If you have never been exposed to B. burgdorferi, you will not have any Lyme disease antibodies in your bloodstream. In this case, your test will be negative.

    Dont Be Fooled By The Repeat Test

    People with Lyme want to know if treatment is working – especially if they are not feeling better. The truth is, there are no biologic markers or immune system tests that show if you have recovered or are recovering from Lyme and coinfections. Repeating elispot tests like those offered by Armin Labs, or western blot tests and immunoblot tests offered by IGenex do not have any scientific proof to show they can predict the end of treatment or where you are in your treatment.

    Simply put, retesting is not scientifically valid.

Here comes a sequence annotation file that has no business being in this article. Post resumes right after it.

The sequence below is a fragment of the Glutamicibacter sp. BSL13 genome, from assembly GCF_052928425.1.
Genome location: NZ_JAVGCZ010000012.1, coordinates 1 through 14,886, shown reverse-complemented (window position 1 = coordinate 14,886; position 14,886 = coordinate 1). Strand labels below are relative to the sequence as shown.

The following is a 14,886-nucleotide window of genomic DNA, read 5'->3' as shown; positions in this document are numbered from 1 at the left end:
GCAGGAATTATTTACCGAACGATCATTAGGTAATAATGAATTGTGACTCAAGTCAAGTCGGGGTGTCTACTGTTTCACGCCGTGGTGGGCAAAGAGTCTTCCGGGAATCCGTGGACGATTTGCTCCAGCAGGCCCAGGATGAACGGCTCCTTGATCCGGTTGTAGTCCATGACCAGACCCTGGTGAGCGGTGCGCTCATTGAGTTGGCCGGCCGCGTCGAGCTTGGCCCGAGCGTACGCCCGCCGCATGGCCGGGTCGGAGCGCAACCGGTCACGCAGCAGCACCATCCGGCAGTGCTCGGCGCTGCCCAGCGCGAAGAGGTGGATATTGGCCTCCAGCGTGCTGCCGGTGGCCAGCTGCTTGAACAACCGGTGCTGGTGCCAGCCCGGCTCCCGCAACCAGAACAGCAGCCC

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    Is Treatment 100% Effective

    Scientists are divided on this topic. Some studies suggest that that even long-term antibiotics may not completely clear infection dogs may get sick again at some point after antibiotic treatment is stopped. Other studies suggest that complete clearance of infection is possible with antibiotic treatment. Further research is required to answer this question.

    Contributors: Ryan Llera, BSc, DVM Kristiina Ruotsalo, DVM, DVSc, Dip ACVP Margo S. Tant, BSc, DVM, DVSc

    Negative C6 Elisa On Serum

    What is Lyme Disease? | Lyme Disease Causes, Symptoms & Treatment

    Early clinical Lyme disease in the form of erythema migrans with associated history of a tick bite should be treated empirically. There is no need for testing unless there are further symptoms.